After working on the concept of MyBru App for about eight months, we secured investment and I decided to put my degree on hold to pursue my journey as an entrepreneur. Fast forward two years, after plenty of speed bumps, setbacks and testing, we launched MyBru App in Cape Town and trended in the top 10 Food and Drinks App in the South African App Store and Top 2 in the South Africa Play Store, competing with the likes of Starbuck SA, Uber Eats, Steers SA and MR D Food to name a few.

Currently, we are in the final stages of completing the development of MyBru App 2.0 for Android which is scheduled for a phased roll-out to users in early October, with the new IOS build to follow soon after.

 

When did you decide that you wanted to be an entrepreneur and not just work a nine-to-five?

I grew up in a household where my parents always encouraged my twin sister and me to work hard, question things, follow our passion, find a way to monetise it, be able to do it anywhere in the world and call it “a job”. The concept of working a 9 – 5 just didn’t appeal to me as it wouldn’t allow me to tick all of the above boxes. Entrepreneurship is not as glamorous as some might perceive it to be. It’s mentally and physically taxing and often requires me to sacrifice a few things and work 12 to 16 hours a day. But I do it with a smile on my face (most of the time) because I get to wake up every morning, do what I love and call it a job.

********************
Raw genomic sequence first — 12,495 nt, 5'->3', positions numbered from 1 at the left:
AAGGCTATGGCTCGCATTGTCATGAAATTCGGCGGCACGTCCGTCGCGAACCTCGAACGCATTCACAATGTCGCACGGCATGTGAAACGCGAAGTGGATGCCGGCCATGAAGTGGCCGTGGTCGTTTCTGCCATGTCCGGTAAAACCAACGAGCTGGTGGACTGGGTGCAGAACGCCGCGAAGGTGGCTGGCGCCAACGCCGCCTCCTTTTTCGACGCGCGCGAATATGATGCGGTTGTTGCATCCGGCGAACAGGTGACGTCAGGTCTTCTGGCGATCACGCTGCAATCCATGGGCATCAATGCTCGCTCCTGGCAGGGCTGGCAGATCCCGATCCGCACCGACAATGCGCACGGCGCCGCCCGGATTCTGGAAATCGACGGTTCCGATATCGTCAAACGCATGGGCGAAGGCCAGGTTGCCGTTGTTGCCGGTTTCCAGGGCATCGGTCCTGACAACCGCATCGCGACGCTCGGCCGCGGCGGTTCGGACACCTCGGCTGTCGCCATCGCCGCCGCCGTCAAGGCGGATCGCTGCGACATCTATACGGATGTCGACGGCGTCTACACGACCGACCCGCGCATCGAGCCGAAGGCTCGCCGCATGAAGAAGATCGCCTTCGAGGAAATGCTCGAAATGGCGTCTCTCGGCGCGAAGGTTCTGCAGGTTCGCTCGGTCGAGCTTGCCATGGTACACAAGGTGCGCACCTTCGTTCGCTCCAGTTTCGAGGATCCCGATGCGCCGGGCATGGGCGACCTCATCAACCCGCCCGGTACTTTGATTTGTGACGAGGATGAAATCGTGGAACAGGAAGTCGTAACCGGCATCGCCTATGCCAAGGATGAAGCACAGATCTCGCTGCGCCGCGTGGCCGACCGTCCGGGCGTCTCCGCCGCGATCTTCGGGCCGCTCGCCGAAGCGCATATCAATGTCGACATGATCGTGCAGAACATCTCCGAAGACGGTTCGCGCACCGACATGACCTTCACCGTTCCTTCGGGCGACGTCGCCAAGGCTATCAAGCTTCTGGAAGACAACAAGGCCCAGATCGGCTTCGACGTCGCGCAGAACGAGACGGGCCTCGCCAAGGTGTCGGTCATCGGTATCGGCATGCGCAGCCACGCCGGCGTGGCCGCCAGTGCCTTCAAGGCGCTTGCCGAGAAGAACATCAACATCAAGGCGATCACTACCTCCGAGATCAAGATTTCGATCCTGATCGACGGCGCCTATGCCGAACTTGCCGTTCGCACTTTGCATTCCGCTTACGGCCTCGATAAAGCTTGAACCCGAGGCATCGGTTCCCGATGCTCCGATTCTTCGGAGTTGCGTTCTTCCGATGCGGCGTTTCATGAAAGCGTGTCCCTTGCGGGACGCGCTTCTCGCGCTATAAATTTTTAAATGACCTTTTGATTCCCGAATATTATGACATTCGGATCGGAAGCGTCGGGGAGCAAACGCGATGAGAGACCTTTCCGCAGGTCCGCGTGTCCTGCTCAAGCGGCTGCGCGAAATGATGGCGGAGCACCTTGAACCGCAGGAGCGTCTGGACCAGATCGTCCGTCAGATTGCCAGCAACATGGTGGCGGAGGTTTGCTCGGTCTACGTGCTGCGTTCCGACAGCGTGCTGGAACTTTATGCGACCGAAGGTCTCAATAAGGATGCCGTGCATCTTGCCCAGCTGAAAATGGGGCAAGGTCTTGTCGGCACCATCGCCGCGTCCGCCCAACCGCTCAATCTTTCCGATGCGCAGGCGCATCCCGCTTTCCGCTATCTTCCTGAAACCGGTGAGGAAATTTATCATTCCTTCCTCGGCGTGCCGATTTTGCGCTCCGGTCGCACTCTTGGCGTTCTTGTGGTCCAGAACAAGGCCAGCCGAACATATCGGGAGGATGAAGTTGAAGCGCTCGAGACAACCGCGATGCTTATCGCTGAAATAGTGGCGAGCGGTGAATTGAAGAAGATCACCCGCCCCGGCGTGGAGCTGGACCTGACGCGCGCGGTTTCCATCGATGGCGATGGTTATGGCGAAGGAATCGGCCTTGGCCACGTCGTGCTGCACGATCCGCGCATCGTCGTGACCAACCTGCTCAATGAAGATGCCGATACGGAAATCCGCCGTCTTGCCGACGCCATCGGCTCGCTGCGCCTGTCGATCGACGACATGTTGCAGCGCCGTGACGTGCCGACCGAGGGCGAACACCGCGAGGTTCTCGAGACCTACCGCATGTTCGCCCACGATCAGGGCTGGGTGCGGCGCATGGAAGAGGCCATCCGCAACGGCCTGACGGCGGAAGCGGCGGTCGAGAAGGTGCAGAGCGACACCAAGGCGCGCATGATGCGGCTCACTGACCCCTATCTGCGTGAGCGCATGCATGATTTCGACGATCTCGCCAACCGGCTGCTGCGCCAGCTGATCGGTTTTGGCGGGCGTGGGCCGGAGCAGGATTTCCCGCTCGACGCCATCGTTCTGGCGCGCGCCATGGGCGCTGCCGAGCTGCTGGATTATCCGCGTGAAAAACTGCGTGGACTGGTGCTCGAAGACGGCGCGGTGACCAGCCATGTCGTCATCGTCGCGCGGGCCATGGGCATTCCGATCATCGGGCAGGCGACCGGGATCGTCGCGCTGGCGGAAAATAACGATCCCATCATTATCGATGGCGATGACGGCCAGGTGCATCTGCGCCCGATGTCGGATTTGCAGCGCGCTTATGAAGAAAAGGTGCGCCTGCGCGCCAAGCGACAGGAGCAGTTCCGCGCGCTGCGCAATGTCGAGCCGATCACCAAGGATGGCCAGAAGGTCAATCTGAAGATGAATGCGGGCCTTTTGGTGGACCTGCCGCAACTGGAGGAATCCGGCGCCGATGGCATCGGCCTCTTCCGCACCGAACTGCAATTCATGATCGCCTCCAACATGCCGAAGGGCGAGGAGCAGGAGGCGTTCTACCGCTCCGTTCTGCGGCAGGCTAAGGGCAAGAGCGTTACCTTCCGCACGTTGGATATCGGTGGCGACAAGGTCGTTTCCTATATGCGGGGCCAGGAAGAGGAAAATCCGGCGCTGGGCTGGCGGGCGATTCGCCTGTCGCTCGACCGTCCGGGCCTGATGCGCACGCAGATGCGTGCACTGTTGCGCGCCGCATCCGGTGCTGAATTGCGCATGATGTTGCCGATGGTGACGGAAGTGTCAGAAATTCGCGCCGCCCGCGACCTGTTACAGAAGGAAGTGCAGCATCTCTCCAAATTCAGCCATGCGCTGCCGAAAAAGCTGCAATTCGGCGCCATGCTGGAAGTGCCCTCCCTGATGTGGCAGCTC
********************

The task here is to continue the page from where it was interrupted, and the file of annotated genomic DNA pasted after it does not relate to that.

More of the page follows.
Tell us more about the MyBru App. When did you come up with the idea and how has the journey been so far?

MyBru App was conceptualised in early 2015 with one of my copywriting classmates at the time. While everyone else was enjoying the nightlife scene in Cape Town, we would be on campus, working on the concept until they closed the campus around 11 pm. We did this for a few months until we had what we believed was a pitch that was ready for investors.